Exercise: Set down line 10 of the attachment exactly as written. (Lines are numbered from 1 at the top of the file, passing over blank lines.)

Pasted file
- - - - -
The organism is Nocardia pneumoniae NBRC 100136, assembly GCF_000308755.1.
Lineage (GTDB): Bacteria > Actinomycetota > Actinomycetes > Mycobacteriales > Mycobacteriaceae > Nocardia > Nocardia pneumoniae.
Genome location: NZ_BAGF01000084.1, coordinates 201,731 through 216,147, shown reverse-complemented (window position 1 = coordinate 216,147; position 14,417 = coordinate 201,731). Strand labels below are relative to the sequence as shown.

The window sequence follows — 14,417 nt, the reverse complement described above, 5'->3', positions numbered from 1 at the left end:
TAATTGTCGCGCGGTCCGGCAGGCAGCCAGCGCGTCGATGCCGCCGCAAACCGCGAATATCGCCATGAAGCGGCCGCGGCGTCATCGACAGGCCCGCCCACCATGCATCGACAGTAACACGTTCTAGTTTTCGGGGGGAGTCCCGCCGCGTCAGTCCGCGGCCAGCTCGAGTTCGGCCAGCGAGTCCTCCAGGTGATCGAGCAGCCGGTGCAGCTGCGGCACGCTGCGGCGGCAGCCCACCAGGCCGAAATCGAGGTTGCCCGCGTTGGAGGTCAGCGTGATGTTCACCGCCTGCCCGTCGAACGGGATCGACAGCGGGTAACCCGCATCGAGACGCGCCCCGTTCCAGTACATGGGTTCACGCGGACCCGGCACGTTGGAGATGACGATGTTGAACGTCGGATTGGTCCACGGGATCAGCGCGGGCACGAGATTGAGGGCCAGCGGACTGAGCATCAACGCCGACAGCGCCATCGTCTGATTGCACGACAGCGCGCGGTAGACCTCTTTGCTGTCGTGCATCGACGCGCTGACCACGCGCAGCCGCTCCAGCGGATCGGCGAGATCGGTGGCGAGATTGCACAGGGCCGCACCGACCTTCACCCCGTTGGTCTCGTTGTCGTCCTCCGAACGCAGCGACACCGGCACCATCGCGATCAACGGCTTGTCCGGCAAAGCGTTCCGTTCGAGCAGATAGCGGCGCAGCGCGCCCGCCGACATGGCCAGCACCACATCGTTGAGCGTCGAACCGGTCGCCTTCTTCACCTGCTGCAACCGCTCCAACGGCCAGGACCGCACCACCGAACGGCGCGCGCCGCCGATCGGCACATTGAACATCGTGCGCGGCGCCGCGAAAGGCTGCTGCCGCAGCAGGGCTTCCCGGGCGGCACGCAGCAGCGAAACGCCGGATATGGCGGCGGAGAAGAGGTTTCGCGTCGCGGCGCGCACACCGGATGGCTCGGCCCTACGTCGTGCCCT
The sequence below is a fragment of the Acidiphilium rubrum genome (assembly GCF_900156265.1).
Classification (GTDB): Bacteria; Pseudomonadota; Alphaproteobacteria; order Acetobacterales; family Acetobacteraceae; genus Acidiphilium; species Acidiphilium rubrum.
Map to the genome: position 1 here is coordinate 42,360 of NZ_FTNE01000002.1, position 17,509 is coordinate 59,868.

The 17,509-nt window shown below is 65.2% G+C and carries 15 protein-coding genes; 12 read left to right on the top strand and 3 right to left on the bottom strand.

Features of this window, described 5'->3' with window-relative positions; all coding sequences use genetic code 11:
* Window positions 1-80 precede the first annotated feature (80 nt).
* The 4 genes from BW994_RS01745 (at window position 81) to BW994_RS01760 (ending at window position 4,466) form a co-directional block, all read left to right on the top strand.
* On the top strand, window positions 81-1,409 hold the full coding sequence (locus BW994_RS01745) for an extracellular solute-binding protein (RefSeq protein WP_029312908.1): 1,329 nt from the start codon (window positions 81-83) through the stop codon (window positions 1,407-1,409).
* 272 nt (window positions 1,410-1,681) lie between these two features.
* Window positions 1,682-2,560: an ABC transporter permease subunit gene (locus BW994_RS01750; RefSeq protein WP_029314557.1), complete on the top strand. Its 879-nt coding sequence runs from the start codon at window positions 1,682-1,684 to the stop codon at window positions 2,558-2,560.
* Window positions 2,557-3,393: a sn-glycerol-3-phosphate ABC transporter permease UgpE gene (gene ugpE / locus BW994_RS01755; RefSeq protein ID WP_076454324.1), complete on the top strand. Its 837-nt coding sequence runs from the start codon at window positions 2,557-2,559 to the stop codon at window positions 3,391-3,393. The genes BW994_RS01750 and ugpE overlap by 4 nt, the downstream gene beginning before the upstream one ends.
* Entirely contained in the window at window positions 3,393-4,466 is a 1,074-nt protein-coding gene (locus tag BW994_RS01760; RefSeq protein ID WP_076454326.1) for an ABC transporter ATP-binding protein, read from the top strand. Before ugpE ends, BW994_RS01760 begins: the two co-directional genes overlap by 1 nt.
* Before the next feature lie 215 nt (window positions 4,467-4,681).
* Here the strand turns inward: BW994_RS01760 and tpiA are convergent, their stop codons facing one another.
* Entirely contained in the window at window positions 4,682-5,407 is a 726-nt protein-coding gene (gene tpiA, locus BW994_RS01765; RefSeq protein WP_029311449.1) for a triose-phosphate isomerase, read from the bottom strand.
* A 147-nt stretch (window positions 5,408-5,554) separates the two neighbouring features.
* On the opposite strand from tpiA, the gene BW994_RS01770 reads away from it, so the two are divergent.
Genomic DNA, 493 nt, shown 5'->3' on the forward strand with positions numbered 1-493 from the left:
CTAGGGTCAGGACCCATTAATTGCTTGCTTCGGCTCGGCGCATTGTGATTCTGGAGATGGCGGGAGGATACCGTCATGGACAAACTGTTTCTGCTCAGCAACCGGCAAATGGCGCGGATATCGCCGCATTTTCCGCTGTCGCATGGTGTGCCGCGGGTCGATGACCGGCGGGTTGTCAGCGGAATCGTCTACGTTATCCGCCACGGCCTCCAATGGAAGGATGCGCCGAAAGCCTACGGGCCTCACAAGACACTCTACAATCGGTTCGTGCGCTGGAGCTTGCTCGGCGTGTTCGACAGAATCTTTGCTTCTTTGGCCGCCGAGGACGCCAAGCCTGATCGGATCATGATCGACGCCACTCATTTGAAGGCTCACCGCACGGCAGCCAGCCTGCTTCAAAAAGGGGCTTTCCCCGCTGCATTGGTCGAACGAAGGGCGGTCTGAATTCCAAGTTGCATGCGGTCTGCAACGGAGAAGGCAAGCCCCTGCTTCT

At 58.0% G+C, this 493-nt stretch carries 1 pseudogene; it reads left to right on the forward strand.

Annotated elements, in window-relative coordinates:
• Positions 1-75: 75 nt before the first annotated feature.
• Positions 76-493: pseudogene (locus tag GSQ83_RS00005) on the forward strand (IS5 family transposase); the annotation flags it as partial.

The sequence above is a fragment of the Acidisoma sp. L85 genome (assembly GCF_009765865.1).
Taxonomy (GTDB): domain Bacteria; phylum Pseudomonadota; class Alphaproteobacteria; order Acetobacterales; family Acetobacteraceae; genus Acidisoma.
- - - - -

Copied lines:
Features of this window, described 5'->3' with window-relative positions; all coding sequences use genetic code 11: